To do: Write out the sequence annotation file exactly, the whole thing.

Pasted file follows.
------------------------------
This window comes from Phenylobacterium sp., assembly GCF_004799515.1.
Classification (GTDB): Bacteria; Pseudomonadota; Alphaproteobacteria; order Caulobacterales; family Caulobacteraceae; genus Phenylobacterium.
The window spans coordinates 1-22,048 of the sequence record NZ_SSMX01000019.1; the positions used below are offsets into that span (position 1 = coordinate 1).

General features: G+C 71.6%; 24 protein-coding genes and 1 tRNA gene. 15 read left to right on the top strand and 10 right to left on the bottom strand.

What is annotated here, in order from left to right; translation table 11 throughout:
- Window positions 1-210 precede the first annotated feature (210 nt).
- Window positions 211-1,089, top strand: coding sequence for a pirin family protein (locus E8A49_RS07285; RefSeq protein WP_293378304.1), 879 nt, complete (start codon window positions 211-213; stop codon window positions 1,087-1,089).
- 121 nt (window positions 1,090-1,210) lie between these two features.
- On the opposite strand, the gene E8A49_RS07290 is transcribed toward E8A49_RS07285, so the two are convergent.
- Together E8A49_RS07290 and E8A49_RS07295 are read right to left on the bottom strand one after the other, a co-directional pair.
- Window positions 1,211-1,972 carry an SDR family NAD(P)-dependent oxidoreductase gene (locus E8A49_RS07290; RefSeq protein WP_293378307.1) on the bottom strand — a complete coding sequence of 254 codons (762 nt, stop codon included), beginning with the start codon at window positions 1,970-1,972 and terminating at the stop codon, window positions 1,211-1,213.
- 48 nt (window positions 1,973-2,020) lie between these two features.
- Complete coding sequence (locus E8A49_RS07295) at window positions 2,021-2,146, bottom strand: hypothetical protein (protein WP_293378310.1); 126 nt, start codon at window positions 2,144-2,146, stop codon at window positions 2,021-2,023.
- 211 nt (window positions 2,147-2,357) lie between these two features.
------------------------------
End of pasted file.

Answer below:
This window comes from Phenylobacterium sp., assembly GCF_004799515.1.
Classification (GTDB): Bacteria; Pseudomonadota; Alphaproteobacteria; order Caulobacterales; family Caulobacteraceae; genus Phenylobacterium.
The window spans coordinates 1-22,048 of the sequence record NZ_SSMX01000019.1; the positions used below are offsets into that span (position 1 = coordinate 1).

General features: G+C 71.6%; 24 protein-coding genes and 1 tRNA gene. 15 read left to right on the top strand and 10 right to left on the bottom strand.

What is annotated here, in order from left to right; translation table 11 throughout:
- Window positions 1-210 precede the first annotated feature (210 nt).
- Window positions 211-1,089, top strand: coding sequence for a pirin family protein (locus E8A49_RS07285; RefSeq protein WP_293378304.1), 879 nt, complete (start codon window positions 211-213; stop codon window positions 1,087-1,089).
- 121 nt (window positions 1,090-1,210) lie between these two features.
- On the opposite strand, the gene E8A49_RS07290 is transcribed toward E8A49_RS07285, so the two are convergent.
- Together E8A49_RS07290 and E8A49_RS07295 are read right to left on the bottom strand one after the other, a co-directional pair.
- Window positions 1,211-1,972 carry an SDR family NAD(P)-dependent oxidoreductase gene (locus E8A49_RS07290; RefSeq protein WP_293378307.1) on the bottom strand — a complete coding sequence of 254 codons (762 nt, stop codon included), beginning with the start codon at window positions 1,970-1,972 and terminating at the stop codon, window positions 1,211-1,213.
- 48 nt (window positions 1,973-2,020) lie between these two features.
- Complete coding sequence (locus E8A49_RS07295) at window positions 2,021-2,146, bottom strand: hypothetical protein (protein WP_293378310.1); 126 nt, start codon at window positions 2,144-2,146, stop codon at window positions 2,021-2,023.
- 211 nt (window positions 2,147-2,357) lie between these two features.